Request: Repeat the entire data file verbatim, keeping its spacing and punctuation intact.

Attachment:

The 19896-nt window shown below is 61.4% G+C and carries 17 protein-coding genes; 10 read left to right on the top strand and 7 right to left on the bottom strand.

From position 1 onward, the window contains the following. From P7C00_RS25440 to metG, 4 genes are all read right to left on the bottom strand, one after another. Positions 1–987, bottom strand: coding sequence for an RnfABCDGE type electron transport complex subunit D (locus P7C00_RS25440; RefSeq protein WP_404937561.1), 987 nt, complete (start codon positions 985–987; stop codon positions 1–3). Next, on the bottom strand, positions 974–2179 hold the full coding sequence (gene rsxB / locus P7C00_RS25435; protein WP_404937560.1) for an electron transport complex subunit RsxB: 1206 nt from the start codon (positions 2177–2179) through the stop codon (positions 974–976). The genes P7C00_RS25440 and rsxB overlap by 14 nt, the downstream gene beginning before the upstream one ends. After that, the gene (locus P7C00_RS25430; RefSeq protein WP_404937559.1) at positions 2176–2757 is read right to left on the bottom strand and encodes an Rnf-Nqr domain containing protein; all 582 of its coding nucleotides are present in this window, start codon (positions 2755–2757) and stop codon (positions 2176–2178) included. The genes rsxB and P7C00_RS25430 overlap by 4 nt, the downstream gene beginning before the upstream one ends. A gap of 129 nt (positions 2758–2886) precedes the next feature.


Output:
The 19896-nt window shown below is 61.4% G+C and carries 17 protein-coding genes; 10 read left to right on the top strand and 7 right to left on the bottom strand.

From position 1 onward, the window contains the following. From P7C00_RS25440 to metG, 4 genes are all read right to left on the bottom strand, one after another. Positions 1–987, bottom strand: coding sequence for an RnfABCDGE type electron transport complex subunit D (locus P7C00_RS25440; RefSeq protein WP_404937561.1), 987 nt, complete (start codon positions 985–987; stop codon positions 1–3). Next, on the bottom strand, positions 974–2179 hold the full coding sequence (gene rsxB / locus P7C00_RS25435; protein WP_404937560.1) for an electron transport complex subunit RsxB: 1206 nt from the start codon (positions 2177–2179) through the stop codon (positions 974–976). The genes P7C00_RS25440 and rsxB overlap by 14 nt, the downstream gene beginning before the upstream one ends. After that, the gene (locus P7C00_RS25430; RefSeq protein WP_404937559.1) at positions 2176–2757 is read right to left on the bottom strand and encodes an Rnf-Nqr domain containing protein; all 582 of its coding nucleotides are present in this window, start codon (positions 2755–2757) and stop codon (positions 2176–2178) included. The genes rsxB and P7C00_RS25430 overlap by 4 nt, the downstream gene beginning before the upstream one ends. A gap of 129 nt (positions 2758–2886) precedes the next feature.